The Alpha Players of Florissant received 11 nominations,
with 7 for “You’re a Good Man, Charlie Brown” and 4 for “Bells Are Ringing.”
Among youth productions, Shooting Star led the way with 14
for “Big Fish.”
Two special youth awards will be given to Caroline Santiago Turner, who will
receive Best Youth Musical Performance for “Violet,” and Sean Harvey,
named Best Youth Featured Dancer, as Bobby in “Crazy for You,” both
produced by the Gateway Center for the Performing Arts.
The Looking Glass Playhouse in Lebanon, Ill., lead all AFL
nominations, with a total of 31, which included 22 BPA nods and 9 Theatre Mask
Their musical, “Newsies,” garnered 14 nominations, while
musicals “Bloody Bloody Andrew Jackson” and “The Wizard of Oz” each scored 4.
On the TMA side, their production of the drama, “Frost/Nixon” received 9 and
Five years ago, AFL started the Theatre Mask Awards, which
recognizes work in straight plays produced by community theater. Ten groups
currently participate, and a judging panel evaluated 25 shows – 12 dramas and
13 comedies — for the 2018 calendar year.
The fourth annual event took place on April 6 at a brunch celebration
at The Atrium banquet center on the campus of Christian Northeast Hospital,
with a sold-out crowd of 256 in attendance. Longtime radio personality Vic
Porcelli was the host.
Kevin Frakes of Alton Little Theater received the Lifetime
Achievement Award for his 40 years as a performer, director, producer and set
designer. He is currently president of the ALT board of directors.
Awards were presented in 18 categories, with LGP’s
“Frost/Nixon” tying with Actors’ Attic’s local premiere of “The Curious
Incident of the Dog in the Night-time” for Outstanding Drama Production.
Clayton Community Theatre’s production of Neil Simon’s
“Brighton Beach Memoirs” won three awards, including outstanding comedy
production and for actor Patrick Blanner as Eugene and director Sam Hack.
“Frost/Nixon” also won for director Glenn Saltamachia,
supporting actor Mike Russell (as Reston) and large ensemble.
The two leading performers in “The Curious Incident,” Dan Haller and Emily
Brutton, won acting honors.
Other multiple winners included O’Fallon TheatreWorks’ play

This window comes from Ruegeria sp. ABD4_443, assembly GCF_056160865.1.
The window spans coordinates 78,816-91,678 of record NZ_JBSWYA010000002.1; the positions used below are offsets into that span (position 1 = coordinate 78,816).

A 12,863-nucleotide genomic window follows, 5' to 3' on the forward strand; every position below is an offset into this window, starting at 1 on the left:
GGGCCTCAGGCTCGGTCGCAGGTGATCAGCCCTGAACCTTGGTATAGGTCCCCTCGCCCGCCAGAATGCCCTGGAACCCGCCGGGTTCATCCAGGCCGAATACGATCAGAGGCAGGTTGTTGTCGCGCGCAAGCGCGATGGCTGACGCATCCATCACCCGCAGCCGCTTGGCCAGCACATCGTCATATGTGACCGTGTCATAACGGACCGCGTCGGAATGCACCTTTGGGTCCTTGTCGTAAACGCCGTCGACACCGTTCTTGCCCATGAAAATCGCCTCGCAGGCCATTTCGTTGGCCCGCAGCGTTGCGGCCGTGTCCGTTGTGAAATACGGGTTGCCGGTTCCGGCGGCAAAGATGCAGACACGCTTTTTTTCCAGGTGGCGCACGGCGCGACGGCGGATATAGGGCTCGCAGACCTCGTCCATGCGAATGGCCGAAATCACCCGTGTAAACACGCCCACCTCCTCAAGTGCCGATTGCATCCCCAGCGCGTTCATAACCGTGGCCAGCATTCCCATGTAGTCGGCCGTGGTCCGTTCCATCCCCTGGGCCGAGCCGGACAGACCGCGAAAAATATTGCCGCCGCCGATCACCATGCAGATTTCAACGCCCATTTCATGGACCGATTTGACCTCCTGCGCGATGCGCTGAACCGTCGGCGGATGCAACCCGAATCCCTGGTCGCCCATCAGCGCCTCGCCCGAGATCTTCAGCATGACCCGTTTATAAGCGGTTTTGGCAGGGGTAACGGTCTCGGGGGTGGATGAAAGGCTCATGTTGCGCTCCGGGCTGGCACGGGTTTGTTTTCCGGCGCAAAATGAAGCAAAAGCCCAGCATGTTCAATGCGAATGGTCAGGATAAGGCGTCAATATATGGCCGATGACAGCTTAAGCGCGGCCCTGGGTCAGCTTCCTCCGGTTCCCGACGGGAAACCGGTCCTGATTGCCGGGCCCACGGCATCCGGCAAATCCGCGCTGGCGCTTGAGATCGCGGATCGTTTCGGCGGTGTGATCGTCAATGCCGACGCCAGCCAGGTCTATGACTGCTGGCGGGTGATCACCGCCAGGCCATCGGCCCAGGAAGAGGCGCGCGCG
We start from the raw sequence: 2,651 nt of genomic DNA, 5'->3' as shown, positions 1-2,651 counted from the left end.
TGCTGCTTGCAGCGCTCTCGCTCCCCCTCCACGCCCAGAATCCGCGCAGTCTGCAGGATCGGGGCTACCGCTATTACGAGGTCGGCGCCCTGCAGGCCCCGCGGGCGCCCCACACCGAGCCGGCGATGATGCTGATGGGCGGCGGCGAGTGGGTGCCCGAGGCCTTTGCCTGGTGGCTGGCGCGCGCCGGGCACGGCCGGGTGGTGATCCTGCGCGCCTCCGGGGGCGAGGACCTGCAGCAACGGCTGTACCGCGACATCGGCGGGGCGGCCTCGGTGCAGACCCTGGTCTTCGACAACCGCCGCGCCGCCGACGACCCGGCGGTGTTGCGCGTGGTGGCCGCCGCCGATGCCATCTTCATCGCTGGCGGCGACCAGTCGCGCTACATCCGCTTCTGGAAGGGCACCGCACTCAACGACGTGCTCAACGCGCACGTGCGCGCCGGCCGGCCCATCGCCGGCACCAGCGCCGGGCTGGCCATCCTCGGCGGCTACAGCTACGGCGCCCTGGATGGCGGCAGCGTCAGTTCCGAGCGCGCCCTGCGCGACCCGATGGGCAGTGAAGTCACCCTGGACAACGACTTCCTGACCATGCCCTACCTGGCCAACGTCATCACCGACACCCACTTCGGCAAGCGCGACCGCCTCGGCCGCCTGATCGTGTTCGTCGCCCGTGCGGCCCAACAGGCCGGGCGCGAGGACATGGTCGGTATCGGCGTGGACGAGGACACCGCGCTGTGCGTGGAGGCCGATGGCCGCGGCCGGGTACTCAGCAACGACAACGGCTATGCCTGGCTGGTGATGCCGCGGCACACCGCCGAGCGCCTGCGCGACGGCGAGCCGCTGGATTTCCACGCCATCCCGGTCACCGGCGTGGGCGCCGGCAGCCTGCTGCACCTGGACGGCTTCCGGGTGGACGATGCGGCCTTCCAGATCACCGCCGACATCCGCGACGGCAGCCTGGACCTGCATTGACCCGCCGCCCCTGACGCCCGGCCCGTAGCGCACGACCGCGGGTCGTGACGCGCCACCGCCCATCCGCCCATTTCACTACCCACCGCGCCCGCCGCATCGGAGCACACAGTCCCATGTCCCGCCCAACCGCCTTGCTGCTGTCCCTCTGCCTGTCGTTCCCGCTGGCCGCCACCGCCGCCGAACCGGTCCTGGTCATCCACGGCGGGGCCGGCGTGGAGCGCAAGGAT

version of F. Scott Fitzgerald’s “The Great Gatsby,” which won two — supporting
actress for Tori Stukins and costume design for Carole Lanham.
The drama “One Flew Over the Cuckoo’s Nest” received awards
for two different theater groups’ productions. Alton Little Theater’s show won
lighting design for Lee Cox and Dennis R. Stephenson and the O’Fallon Theatre
Works’ play won set design for Chris and Ellie Lanham.
Alton Little Theater also won outstanding actress in a
comedy – Alison Beach as three different ‘heiresses’ in “Who’s in Bed with the
The Theatre Guild of Webster Groves was honored with three
acting awards. Kaylee Ryan won outstanding juvenile performance in “The
Children’s Hour” while Will Shaw won supporting actor in a comedy in Steve
Martin’s “Picasso at the Lapin Agile”” and Sarah Hirshfield won supporting
actress in a comedy in Neil Simon’s “Laughter on the 23rd Floor.”
Clayton’s “Bus Stop” won Best Large Ensemble.
“I am proud of the dedication of the TMA Steering Committee
and Director Glenn Guillermo,” McCreight said. “The AFL Board of Directors
congratulates all participants/nominees in last year’s shows. I am happy to see
the TMAs thriving and creating a niche for yourselves in the theater
Visit the website for more information:
www.artsforlife.org. For a PDF of the BPA nominations for 2018, here is the
Lynn Venhaus has had a continuous byline in St. Louis metro region publications since 1978. She is a Rotten Tomatoes-approved film critic, currently reviews films for Webster-Kirkwood Times and KTRS Radio, covers entertainment for PopLifeSTL.com and co-hosts podcast PopLifeSTL.com…Presents, and writes features and news for Belleville News-Democrat and contributes to other publications. She is a member of CCA, AWFJ and St. Louis Film Critics Association. She is a founding member of the St. Louis Theater Circle.